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Ten year old Mikijjuk Parr out with friends at about 10:15pm on a school night in Cape Dorset, Nunavut on November 9, 2010.

Peter Power/Peter Power/The Globe and Mail

Canada's greatest claim to sovereignty in the North is the presence of the Inuit and other aboriginal peoples who live there.

They have, against all odds, survived on the frozen tundra for centuries - and they are committed Canadians. Any effort to assert Arctic sovereignty and security, including over the Northwest Passage, has to begin with a recognition of the critical role aboriginal people, and the Canadian Rangers, have played.

The isolation and sparse population of many communities in the Yukon, Northwest Territories and Nunavut make it more difficult to deliver health and educational services. And yet Ottawa has a responsibility to ensure a minimum standard of self-governance exists, and that residents of the North can experience a quality of life that is at least comparable to that in the South.

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Unfortunately, this is not the case - especially in the eastern Arctic, where people have abysmal high-school graduation rates, high unemployment and some of the world's worst health outcomes. Nunavut is experiencing its worst TB outbreak in a decade, with at least 100 new active cases last year, a population rate 62 times the Canadian average. Part of the problem is overcrowded houses with poor ventilation. More resources are needed to target increased access to diagnosis and treatment.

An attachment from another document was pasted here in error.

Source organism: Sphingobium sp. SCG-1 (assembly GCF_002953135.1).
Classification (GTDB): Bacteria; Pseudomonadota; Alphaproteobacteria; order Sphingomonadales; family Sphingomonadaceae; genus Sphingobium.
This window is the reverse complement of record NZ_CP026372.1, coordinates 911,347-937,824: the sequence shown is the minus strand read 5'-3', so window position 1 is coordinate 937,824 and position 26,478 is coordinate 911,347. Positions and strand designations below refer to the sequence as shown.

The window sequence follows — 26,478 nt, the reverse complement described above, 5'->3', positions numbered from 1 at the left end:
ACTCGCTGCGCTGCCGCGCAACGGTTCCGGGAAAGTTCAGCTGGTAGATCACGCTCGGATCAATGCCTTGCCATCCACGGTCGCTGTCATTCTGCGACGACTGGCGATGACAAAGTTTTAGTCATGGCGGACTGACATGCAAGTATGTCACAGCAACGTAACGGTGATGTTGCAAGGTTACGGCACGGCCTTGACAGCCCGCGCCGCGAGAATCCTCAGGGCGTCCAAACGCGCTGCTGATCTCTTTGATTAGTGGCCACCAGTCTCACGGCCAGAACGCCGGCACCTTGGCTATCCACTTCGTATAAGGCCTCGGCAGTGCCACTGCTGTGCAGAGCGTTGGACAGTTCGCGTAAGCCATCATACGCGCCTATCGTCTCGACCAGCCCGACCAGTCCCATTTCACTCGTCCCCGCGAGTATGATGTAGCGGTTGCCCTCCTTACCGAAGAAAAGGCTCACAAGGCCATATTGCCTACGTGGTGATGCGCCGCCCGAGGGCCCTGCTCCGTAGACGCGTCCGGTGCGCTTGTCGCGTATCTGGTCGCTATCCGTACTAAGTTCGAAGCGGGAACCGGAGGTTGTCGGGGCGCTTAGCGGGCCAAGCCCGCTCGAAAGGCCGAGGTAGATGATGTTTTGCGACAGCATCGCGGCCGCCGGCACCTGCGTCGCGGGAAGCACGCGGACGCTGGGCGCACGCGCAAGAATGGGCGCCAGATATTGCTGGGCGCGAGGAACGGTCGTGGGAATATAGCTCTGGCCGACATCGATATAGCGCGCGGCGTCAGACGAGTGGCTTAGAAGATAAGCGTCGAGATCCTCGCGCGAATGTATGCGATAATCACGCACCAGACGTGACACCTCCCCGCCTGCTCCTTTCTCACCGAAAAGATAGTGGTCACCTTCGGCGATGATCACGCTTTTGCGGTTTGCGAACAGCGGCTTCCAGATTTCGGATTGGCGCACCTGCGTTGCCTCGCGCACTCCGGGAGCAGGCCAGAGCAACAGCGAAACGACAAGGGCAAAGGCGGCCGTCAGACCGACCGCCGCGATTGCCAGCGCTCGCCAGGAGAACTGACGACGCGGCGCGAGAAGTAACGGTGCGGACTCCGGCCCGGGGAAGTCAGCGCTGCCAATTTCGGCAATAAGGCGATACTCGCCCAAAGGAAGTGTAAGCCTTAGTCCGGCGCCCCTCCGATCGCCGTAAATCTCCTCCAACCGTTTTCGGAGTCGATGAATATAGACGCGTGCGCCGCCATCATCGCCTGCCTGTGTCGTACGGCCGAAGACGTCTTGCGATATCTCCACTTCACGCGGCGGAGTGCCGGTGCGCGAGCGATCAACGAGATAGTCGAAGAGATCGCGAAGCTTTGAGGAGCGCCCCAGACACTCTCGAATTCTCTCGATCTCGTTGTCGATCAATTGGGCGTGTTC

Another festering problem is suicide. In Nunavut, the rate for 15- to 24-year-old men is 28 times higher than the national one. Exposure to violence, abuse and neglect in childhood are risk factors. Yet there is no mental-health treatment centre in Nunavut, and - so far - no suicide prevention program. Ottawa must support - and prod - the Northern governments in their efforts to address these ills.

The high cost of food is also a problem, highlighted this month by Arctic Bay residents who released photographs of Ocean Spray cranberry juice on sale for $38.99, a tub of margarine for $27.79 and a block of cheese for $19.49. The government does provide northern living allowances, but only to those who are employed. Ottawa has a new northern food subsidy program, designed to encourage people to eat healthier foods. Why then does a head of lettuce cost $6.75?

To accomplish its larger mission, Ottawa must address these fundamental lifestyle issues. The best way to protect Arctic security and sovereignty is to have healthy, educated Canadians living up there.

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